Historical Society of Marshall County
The Historical Society is exclusively funded through the Sower Trust, membership dues, and private donations. We receive no financial support from any municipal, county, or state source.
Our organization has been enriching the lives of Marshall County residents and visitors in countless ways since 1908. Examples of our benefits are:
- Preserving and protecting artifacts for future generations.
- Our wonderful Museum, open 30 hours per week and by appointment. Visitors are given tours and provided assistance with historical and genealogical research. All Marshalltown 3rd grade students tour the Museum.
- Central Iowa Genealogical Society’s library is housed in the Museum, and assists guests with research.
- We maintain the Glick-Sower Victorian house museum. All Marshalltown 3rd grade students tour the house.
- We maintain the 1913 Taylor #4 Country School which provides free, full-day reenactments for all Marshall County 4th grade children.
- We oversee the Edel Blacksmith Shop in Haverhill.
- We give free monthly programs on historical topics at our Museum.
- We provide speakers for other community organization events.
- The Museum is available to the public for private meetings and catered events.
Our Historical Society is in its 108th year of operation. Please help us continue to keep history alive in Marshall County. We need your ongoing support in order to sustain this very important community-dedicated organization. We would be very grateful for your tax-deductible gift.
To become a member or donate, you can mail your check to the address below, or click on the link to donate through PayPal. Thank you for your support!
Historical Society of Marshall County
202 East Church Street, Marshalltown, IA 50158
From The State Historical Society of Iowa...Help us preserve Matthew Edel Blacksmith Shop!
The Legacy of Blacksmith Matthew Edel
When you step into the Matthew Edel Blacksmith Shop in Haverhill, Iowa, you’re transported back to the turn of the 20th century. Matthew Edel was a German immigrant who owned the shop from 1883 until his death in 1940, when the shop and all its contents virtually froze in time. He was a wagon maker, a wheelwright and a farrier. He registered patents for a number of machines and tools. He even made beautiful iron crosses to mark cemetery graves.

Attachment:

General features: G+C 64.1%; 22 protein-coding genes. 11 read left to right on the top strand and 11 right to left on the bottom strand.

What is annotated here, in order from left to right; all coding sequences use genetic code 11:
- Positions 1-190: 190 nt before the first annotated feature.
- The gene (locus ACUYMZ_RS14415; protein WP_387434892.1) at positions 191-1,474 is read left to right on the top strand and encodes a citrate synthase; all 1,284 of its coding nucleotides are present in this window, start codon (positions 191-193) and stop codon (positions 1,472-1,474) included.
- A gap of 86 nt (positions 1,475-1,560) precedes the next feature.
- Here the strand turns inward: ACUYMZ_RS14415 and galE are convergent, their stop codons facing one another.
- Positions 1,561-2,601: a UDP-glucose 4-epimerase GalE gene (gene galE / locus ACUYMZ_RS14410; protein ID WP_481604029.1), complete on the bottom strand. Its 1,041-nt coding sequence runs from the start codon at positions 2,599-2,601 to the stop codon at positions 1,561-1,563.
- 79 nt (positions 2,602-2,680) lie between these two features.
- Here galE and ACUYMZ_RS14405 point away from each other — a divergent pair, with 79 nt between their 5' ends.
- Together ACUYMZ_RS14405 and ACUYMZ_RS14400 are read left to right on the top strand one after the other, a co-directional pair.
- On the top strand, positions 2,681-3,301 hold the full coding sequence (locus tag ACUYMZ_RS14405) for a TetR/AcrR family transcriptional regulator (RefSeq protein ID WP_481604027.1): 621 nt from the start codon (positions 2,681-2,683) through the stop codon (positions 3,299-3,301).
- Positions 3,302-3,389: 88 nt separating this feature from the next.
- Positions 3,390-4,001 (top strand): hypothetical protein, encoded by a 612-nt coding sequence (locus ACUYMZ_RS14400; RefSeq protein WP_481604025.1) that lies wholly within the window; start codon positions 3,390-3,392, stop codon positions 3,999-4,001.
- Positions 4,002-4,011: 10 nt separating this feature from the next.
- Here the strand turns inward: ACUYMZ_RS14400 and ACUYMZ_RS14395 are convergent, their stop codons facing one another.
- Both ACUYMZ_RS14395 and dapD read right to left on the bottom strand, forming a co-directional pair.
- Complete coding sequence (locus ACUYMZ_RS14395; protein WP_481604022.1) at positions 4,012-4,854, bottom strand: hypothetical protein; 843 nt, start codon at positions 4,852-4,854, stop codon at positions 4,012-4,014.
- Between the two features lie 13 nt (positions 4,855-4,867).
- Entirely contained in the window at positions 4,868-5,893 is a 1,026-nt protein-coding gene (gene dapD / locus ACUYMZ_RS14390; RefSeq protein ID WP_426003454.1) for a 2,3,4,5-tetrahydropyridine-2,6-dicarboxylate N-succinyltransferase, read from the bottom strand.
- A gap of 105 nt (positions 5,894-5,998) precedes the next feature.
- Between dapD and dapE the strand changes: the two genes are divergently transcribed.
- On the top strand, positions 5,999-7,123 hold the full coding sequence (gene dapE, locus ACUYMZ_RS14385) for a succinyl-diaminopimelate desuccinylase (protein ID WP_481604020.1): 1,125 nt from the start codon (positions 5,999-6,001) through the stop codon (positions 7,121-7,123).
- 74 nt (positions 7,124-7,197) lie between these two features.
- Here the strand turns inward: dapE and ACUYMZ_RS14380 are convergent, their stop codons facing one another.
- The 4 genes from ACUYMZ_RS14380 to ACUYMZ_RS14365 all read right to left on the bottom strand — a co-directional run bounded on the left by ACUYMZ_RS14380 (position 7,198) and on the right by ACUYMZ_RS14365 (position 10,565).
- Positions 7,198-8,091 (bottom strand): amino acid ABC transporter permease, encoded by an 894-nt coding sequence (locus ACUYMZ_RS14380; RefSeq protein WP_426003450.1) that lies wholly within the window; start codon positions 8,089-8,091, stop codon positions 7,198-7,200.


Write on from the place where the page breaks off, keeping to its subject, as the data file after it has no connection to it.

The Challenges and the Project
The Edel family donated the shop to the State Historical Society of Iowa in 1986, and the contents of the shop were catalogued according to museum standards of the time. Since then, it has become apparent that the original documentation of the site’s 4,486 artifacts is incomplete. What’s more, being in their original setting, the collection is exposed to light, humidity and the cycle of Iowa’s hot summers and cold winters. This environment has left a number of the artifacts showing symptoms of severe deterioration.
With your help, we’ll be able to conserve the Matthew Edel Blacksmith Shop for future generations. This can be achieved by conducting a thorough inventory of all the artifacts and applying modern conservation techniques to the collection. These efforts will provide researchers and the general public a deeper understanding of the collection as well as better online access.
The Family’s Vision
The Edel family continues to play an important role in the shop’s preservation and educational programming. And now, Matthew Edel’s great-great-grandson has generously offered to match up to $10,000 of all the funds we can raise for the new project! All donations made by Dec. 20, 2016, were included in the matching campaign.
Future contributions can be made online at iowaculture.gov/support or by mailing a check made out to the Iowa Historical Foundation, at 600 E. Locust St., Des Moines, IA, 50319. Please note in the check’s memo line that the donation is for the Matthew Edel project.
We thank the Edel family for their ongoing contributions to keep the shop’s history alive, and we thank you for your support.
Susan Kloewer - Administrator
Jen Bancescu - State Historic Sites Manager
State Historical Society of Iowa